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A BCD fightback

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Jason_Holder_West_Indies_cricket‘Another one-sided match,’ was what almost everyone said, when the Kingston Test match between India and the West Indies was going on. Viv Richards despaired; so did Ian Bishop. Sunny Gavaskar asked, ‘Where is the fight?’  All, including the writer, thought that Kingston would be a tame encore of St Johns. But what did we see?

The ‘fight’ that Gavaskar asked for. The ‘fight’ warmed our hearts, just as Darren Sammy’s heartfelt speech after lifting the T20 World Cup.

Blackwood, Chase and Dowrich – the BCD trio (incidentally), followed by skipper Jason Holder may have been thought of as small fry to be gobbled up easily by the Indian bowlers. What this quartet displayed may soon be forgotten. But this certainly reinforced the belief in the hearts and minds of cricket-enthusiasts that gone are the days of the ‘processions’ which would follow Sunil Gavaskar to the dressing room in Test cricket or the loss of the first 5 wickets would make the opposition’s bowlers heave sighs of relief and get over-confident about wiping out the tail as if they were flies to be swatted.

 

Shane Dowrich (4 Test matches), Jermaine Blackwood (17), Roston Chase (2) and Jason Holder (15), all 24 years of age (another beautiful coincidence)  - 3 Barbadians and 1 Jamaican, with one of them coming up with a match-saving, Man-of-the-Match-winning all-round performance just when it mattered (interestingly quite similar to what Ashwin did in the Antigua Test match, albeit in the reverse order), have sent clear signals to the Indians that the next two Tests may not be cakewalks. One can also hope that these 24-year-olds in the lower-middle-order would inspire the bigwigs further up the batting order – Samuels and Bravo – to get their acts together.

Holder, as a young commander, has the potential to lead from the front with both bat and ball – and that is vital! He can, by walking the talk, also touch the hearts of the seniors up in the batting order to help him in his efforts at resurgence.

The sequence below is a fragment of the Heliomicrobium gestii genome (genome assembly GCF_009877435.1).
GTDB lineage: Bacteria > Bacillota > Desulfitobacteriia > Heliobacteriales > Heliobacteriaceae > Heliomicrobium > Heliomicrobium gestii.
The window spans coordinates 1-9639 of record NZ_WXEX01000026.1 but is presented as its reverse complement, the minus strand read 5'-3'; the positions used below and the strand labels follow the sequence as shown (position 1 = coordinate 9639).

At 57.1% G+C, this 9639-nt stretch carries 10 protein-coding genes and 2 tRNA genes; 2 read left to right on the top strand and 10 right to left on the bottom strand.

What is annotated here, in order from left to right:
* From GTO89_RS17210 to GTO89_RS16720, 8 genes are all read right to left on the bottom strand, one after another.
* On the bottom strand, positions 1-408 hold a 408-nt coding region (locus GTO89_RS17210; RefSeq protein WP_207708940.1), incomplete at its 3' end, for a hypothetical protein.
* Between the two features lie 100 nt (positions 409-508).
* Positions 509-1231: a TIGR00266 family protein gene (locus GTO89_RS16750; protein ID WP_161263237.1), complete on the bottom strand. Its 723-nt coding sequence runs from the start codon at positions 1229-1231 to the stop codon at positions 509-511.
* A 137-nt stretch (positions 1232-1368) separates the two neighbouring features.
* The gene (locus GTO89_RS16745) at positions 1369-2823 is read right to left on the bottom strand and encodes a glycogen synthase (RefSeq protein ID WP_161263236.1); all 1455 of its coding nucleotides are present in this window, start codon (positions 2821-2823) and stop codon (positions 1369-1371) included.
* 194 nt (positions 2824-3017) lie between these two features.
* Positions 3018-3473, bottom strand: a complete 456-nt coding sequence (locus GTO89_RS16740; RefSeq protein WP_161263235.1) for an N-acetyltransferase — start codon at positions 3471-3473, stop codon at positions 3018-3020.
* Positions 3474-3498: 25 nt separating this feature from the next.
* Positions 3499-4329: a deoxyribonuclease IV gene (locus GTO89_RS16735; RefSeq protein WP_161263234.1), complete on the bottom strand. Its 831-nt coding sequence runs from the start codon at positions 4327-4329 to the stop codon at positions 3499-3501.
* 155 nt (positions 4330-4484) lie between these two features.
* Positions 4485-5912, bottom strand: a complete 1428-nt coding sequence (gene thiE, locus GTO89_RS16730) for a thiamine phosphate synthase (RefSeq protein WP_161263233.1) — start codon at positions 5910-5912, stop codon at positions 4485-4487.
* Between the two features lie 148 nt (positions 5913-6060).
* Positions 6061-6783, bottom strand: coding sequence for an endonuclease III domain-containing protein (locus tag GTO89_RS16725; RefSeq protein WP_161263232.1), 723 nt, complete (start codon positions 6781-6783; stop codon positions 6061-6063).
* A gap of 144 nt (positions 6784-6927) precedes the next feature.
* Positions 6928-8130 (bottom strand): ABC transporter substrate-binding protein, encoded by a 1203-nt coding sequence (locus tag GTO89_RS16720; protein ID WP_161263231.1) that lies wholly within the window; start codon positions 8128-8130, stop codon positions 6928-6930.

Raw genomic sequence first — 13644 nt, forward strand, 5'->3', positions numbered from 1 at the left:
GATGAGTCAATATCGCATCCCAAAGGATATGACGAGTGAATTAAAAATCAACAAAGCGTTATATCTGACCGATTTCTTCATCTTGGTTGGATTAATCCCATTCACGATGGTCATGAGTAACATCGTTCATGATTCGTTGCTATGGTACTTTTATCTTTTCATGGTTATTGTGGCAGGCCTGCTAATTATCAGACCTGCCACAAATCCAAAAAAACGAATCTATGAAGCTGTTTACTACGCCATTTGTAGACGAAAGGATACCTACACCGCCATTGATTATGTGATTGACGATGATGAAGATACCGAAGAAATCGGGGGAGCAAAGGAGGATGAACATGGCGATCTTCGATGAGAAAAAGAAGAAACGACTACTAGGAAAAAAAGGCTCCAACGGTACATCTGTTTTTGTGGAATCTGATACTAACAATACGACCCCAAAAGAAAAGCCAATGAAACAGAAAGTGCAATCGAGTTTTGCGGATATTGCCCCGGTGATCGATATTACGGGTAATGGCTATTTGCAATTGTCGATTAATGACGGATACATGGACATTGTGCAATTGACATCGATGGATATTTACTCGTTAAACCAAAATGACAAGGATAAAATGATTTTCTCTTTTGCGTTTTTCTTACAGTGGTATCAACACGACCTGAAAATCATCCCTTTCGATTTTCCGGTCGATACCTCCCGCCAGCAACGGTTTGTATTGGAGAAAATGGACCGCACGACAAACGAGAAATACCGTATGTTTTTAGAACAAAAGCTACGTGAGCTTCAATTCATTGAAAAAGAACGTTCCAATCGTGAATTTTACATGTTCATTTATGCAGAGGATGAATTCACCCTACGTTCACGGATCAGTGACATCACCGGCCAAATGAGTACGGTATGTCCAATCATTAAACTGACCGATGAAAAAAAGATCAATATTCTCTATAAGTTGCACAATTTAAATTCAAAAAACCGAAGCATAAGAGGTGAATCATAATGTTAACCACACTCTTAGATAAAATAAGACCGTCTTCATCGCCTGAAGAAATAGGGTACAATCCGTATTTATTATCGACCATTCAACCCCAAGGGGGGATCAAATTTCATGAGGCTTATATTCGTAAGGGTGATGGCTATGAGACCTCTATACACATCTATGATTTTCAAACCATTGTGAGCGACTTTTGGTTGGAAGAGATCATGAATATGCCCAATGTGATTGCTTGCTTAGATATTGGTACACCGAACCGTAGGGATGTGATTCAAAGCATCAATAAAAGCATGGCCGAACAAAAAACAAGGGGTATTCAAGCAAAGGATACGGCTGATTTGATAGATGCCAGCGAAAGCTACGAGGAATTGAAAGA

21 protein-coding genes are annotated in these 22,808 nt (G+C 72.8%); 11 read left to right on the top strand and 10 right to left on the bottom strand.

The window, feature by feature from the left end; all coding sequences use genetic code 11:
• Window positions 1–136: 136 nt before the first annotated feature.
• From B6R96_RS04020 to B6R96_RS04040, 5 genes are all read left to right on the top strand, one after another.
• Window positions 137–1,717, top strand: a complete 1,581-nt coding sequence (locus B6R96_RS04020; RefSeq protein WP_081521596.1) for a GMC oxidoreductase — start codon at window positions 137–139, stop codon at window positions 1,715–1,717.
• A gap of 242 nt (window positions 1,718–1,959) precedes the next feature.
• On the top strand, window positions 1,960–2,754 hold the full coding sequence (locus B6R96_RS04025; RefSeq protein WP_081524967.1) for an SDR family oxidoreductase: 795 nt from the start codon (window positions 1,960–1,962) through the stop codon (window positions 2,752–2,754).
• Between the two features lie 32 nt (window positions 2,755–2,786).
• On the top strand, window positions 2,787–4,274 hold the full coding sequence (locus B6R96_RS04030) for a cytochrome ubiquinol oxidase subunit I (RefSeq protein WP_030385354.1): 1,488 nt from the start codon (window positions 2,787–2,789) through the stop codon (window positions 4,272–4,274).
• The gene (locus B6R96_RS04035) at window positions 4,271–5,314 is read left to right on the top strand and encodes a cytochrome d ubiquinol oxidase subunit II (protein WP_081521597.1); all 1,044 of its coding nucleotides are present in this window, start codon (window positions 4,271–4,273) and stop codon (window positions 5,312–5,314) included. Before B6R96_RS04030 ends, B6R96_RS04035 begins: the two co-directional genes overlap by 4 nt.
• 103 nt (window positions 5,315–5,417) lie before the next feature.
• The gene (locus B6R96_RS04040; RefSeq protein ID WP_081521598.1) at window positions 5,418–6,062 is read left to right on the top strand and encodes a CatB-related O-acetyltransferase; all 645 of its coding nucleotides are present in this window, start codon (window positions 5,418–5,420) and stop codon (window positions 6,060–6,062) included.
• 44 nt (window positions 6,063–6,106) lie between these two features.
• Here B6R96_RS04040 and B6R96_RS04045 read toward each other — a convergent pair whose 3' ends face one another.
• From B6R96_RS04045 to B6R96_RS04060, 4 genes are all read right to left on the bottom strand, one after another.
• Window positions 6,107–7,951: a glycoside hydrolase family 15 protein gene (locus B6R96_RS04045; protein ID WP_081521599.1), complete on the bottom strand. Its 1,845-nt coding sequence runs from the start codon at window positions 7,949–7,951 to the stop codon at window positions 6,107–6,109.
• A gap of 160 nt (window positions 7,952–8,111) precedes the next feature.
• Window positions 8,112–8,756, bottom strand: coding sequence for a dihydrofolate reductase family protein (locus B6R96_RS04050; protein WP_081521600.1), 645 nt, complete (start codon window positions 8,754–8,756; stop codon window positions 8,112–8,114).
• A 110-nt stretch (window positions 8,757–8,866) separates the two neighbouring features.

No matter what critics say, there is a distinct ray of hope that this archipelagic team will hit its purple patch soon. Holder can motivate himself by recalling Sir Frank Worrell and Sir Clive Lloyd, two legendary captains who took the West Indian team to the pinnacle in two different eras of the game. The bricks are all strong and wonderfully baked, it is the mortar which binds them together to make a strong wall that brings about a transformation. It is also a truth, which uplifts one and all, that signs of a decline actually herald a fresh, new and exciting beginning. Remember the Yin-Yang symbol of Taoism.

Philosophy apart, the mere fact that all-rounders (more specifically, bowlers who can bat) have excelled and shown admirable courage with the willow, particularly Chase and Holder, is indicative of the fact that the West Indians will not languish for long in Test cricket. The islands which produced the likes of Constantine, Weekes, Worrell, Walcott, Sobers, Lloyd, Richards, Walsh and Ambrose, Marshall, Holding, Garner and Roberts, surely are not devoid of talent!

What is called for is to find the right combination, support Holder in his efforts, and also a more-concerned Cricket Board. If all these factors (or at least any two of these) are present, a resurgence cannot be stopped. Gros Islet and Port-of-Spain will most likely have different stories to tell.

 

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G Venkatesh (born 1972) is a senior lecturer in Energy and Environment, at Karlstad University in S...

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